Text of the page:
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Extension System

We are pleased to announce that in Paperlib 3.0, which means you can develop extensions for feature expansion in Paperlib! 🎉🎉🎉


This article introduces the overall design of the extension system to facilitate understanding of each part that may be involved in the development process. If you just want to develop a simple extension, you can skip this article. If you are developing a relatively complex extension, we highly recommend reading this article.

Process and Extension Runtime Environment

To compromise multi-platform development, Paperlib chooses to be based on Electron. Therefore, in the entire Paperlib, we have three main processes:

  • Main Process: Responsible for managing the entire program's lifecycle and interacting with the system, such as context menus, etc.
  • Renderer Process: Responsible for rendering the interface and most of the program logic.
  • Extension Process: Responsible for extension management and operation.

Each extension runs in the extension process, and the code is executed in a separate node VM. Therefore, the crash of an extension will not cause Paperlib to crash, and each extension does not interfere with each other. Each extension runs in a node environment, without html and other related web environments (New Window Extension is an exception).

Inter-process Communication

In addition to running the extension's code, the extension process is also responsible for extension downloading, updating, loading, uninstalling, and preference settings. Most of the logic code of Paperlib runs in the main or rendering process. Therefore, we extends MessagePort to implement Remote Procedure Calling (RPC) to expose the methods of various services in the main/rendering process for calling in the extension process.

Each cross-process method will be internally convert into a json string and sent to the corresponding process. This includes the method to be called, the arguments, and other necessary information. After the corresponding process receives the message, it will parse the json, run the corresponding method, get the result and return it to the process where the caller is located. In addition, we also implement cross-process event listening to make development more convenient. For specific implementation details, please refer to Github.


In each process, there are many services that provide various methods to complete the functions of Paperlib. For example, the ContextMenuService of the main process is responsible for the right-click menu related functions, and the PaperService in the rendering process is responsible for the main paper-related additions, deletions, modifications, and queries. The relevant implementation can be found on Github.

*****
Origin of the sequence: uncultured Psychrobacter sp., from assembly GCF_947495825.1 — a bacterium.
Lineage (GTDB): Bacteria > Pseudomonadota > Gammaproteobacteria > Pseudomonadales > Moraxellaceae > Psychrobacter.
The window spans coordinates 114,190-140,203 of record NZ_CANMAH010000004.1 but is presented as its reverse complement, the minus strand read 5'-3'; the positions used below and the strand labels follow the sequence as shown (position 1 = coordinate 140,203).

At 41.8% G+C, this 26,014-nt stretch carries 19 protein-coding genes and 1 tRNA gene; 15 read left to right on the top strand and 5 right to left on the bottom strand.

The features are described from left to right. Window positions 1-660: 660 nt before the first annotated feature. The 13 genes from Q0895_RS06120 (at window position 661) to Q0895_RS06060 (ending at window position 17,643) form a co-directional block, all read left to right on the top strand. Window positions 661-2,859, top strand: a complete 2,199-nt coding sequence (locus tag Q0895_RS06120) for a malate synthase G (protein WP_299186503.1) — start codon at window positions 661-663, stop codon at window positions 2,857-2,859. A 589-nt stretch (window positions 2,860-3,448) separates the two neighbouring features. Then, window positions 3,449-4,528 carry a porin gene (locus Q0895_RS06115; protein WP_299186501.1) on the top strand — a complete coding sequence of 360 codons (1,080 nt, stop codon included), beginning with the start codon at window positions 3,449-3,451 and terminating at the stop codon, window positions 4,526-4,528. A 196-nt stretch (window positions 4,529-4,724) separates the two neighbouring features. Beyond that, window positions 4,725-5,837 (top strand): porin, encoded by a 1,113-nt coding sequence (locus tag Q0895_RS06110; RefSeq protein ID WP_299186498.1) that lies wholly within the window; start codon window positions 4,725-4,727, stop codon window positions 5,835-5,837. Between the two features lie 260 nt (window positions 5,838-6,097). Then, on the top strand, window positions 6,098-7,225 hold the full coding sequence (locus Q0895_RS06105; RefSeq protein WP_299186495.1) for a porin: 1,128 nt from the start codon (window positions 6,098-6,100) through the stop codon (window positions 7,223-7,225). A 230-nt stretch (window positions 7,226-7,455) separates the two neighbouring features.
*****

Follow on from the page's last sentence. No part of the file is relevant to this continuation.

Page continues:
Almost all methods of the services in Paperlib are exposed to the extension process for calling. Almost all parts of Paperlib can be operated in the extension process.

Service Event

Almost all services are Eventable. This means that each service will emit some events at different stages. Other codes/processes can listen for corresponding events to execute their own code. For example, you can listen to the user's selected paper changes and then run your method.

Cross-process Call API

For convenience of development, we expose the services of the main process, rendering process, and extension process to the extension process, and concentrate them in three corresponding APIs. You will often encounter these three API groups in the following documents:

  • PLMainAPI: Contains all the main process services.
  • PLAPI: Contains all the rendering process services.
  • PLExtAPI: Contains all the extension process services.

When you call a method of a service in a specific process, you only need to write code as following in your extension:

// const result = await APIGroup.serviceName.methodName(...)
const papers = await PLAPI.paperService.load(...)

Because it is a cross-process call, we need to use await to wait for the return of asynchronous results. If you are calling PLExtAPI, because it is the same process as your extenstion's, whether it is synchronous or asynchronous depends on the situation, please refer to the type autocompletion when developing.

Extension Types

We have five different types of extensions:

  • Simple Extension: Simple functions, run some things on their own.
  • Command Extension: Users run commands through the command bar introduced by Paperlib 3.0, and then the extension runs the corresponding functions.
  • Hook Extension: Register hooks at different hook points in the Paperlib life cycle to intercept and modify the pipeline.
  • UI Extension: Modify parts of the UI interface.
  • New Window Extension: Create a completely new window to implement customized complex functions.

These five types of extensions cover most extension scenarios and can be mixed with each other. We provide corresponding examples and will explain in detail later.

Extension Publishing and Downloading

Each extension is an npm package, publishing is similar to other npm packages. We will explain the restrictions later.

In the Paperlib's preference interface's extension page, extensions can be loaded through a local path or downloaded by searching the extension marketplace. Our extension marketplace relies on


In summary, an extension is some code in the form of an npm package that runs in a separate process and operates Paperlib through the APIs we expose. Next, we recommend reading the Development Prepare to start developing your extension!

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